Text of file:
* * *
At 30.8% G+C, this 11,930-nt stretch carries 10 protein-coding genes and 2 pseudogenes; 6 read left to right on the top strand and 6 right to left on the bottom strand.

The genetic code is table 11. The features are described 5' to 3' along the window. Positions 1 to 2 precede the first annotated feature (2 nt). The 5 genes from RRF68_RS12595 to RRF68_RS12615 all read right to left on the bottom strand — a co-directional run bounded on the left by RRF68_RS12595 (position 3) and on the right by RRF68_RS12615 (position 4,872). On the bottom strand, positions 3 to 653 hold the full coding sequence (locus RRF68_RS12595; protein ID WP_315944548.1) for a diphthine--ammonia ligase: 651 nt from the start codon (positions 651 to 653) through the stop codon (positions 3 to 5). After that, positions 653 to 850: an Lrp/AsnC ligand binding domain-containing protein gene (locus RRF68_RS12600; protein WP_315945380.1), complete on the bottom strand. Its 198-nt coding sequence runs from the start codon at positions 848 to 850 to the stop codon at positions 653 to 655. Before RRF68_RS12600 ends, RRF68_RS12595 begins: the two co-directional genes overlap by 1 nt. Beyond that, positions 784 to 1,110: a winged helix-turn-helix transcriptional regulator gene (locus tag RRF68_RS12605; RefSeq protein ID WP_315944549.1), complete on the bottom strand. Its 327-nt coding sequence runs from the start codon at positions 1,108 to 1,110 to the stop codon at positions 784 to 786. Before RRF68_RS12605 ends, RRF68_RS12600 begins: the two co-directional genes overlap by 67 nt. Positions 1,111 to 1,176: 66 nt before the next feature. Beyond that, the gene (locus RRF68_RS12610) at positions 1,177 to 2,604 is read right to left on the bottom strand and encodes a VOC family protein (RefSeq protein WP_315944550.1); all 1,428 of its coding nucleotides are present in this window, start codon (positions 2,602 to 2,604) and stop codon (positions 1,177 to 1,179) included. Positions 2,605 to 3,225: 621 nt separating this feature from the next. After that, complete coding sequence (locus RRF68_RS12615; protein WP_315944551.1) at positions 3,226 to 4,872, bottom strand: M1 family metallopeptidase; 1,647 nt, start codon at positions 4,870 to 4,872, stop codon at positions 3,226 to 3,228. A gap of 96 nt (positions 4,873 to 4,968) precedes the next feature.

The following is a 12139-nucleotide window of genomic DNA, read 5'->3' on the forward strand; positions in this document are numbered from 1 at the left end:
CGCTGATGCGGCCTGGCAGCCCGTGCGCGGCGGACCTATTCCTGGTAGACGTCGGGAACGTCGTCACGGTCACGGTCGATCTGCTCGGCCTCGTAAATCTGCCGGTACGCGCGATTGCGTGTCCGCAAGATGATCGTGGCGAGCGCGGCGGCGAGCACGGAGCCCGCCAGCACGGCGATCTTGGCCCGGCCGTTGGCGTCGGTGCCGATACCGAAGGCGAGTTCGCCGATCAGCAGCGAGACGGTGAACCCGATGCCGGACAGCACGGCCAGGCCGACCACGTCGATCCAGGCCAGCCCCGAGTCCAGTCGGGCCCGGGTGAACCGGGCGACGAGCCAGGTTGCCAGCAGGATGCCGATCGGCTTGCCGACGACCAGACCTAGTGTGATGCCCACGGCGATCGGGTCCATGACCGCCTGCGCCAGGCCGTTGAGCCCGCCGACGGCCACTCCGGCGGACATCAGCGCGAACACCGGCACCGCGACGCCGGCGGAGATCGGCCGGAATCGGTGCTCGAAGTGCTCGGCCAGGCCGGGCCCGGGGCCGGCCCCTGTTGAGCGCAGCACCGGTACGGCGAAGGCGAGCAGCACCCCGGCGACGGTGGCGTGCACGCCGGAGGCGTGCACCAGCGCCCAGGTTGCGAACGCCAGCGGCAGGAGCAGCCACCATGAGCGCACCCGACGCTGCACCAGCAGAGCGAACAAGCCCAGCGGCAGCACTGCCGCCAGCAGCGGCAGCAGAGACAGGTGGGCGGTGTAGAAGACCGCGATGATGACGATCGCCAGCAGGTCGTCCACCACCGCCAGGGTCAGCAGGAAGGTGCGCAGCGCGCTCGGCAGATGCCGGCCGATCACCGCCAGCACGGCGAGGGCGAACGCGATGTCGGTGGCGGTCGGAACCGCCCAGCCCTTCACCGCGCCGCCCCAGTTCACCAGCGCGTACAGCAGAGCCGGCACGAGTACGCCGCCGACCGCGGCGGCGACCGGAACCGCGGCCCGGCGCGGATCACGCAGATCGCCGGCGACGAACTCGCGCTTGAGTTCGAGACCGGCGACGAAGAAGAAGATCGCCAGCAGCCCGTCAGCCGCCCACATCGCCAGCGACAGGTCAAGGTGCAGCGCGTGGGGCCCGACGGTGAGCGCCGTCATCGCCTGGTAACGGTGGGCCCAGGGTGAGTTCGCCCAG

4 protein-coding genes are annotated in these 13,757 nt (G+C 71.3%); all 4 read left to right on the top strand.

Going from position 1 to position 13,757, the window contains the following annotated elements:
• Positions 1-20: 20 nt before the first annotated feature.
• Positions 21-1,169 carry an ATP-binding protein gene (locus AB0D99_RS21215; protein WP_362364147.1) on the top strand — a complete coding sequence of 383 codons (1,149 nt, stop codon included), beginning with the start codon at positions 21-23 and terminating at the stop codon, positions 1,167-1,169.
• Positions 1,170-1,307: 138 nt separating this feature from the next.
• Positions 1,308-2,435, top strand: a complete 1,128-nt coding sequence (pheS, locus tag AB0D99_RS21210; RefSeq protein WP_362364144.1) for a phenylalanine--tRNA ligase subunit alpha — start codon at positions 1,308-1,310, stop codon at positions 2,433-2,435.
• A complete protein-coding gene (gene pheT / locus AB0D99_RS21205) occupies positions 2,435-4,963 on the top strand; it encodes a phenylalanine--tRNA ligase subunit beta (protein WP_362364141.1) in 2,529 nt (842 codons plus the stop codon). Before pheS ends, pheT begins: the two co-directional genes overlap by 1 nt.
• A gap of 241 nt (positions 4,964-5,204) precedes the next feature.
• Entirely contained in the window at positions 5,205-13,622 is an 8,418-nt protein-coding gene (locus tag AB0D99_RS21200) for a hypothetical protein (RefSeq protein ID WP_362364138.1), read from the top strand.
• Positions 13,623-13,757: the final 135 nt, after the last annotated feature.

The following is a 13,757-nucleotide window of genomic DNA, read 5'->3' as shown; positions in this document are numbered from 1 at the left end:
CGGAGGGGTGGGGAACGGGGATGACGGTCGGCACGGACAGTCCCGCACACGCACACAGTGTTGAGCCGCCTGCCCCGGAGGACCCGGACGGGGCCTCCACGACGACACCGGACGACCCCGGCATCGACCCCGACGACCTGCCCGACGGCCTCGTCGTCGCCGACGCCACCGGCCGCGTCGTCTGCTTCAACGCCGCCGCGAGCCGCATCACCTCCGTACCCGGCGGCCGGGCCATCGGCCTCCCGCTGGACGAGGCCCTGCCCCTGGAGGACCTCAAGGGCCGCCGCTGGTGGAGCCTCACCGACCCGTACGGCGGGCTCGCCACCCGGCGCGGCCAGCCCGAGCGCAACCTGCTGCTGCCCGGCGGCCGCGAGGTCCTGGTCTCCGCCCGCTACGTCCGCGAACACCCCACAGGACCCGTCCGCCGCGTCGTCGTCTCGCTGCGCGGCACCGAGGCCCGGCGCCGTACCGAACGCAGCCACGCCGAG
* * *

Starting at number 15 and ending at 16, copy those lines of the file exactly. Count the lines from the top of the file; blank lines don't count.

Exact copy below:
The following is a 13,757-nucleotide window of genomic DNA, read 5'->3' as shown; positions in this document are numbered from 1 at the left end:
CGGAGGGGTGGGGAACGGGGATGACGGTCGGCACGGACAGTCCCGCACACGCACACAGTGTTGAGCCGCCTGCCCCGGAGGACCCGGACGGGGCCTCCACGACGACACCGGACGACCCCGGCATCGACCCCGACGACCTGCCCGACGGCCTCGTCGTCGCCGACGCCACCGGCCGCGTCGTCTGCTTCAACGCCGCCGCGAGCCGCATCACCTCCGTACCCGGCGGCCGGGCCATCGGCCTCCCGCTGGACGAGGCCCTGCCCCTGGAGGACCTCAAGGGCCGCCGCTGGTGGAGCCTCACCGACCCGTACGGCGGGCTCGCCACCCGGCGCGGCCAGCCCGAGCGCAACCTGCTGCTGCCCGGCGGCCGCGAGGTCCTGGTCTCCGCCCGCTACGTCCGCGAACACCCCACAGGACCCGTCCGCCGCGTCGTCGTCTCGCTGCGCGGCACCGAGGCCCGGCGCCGTACCGAACGCAGCCACGCCGAG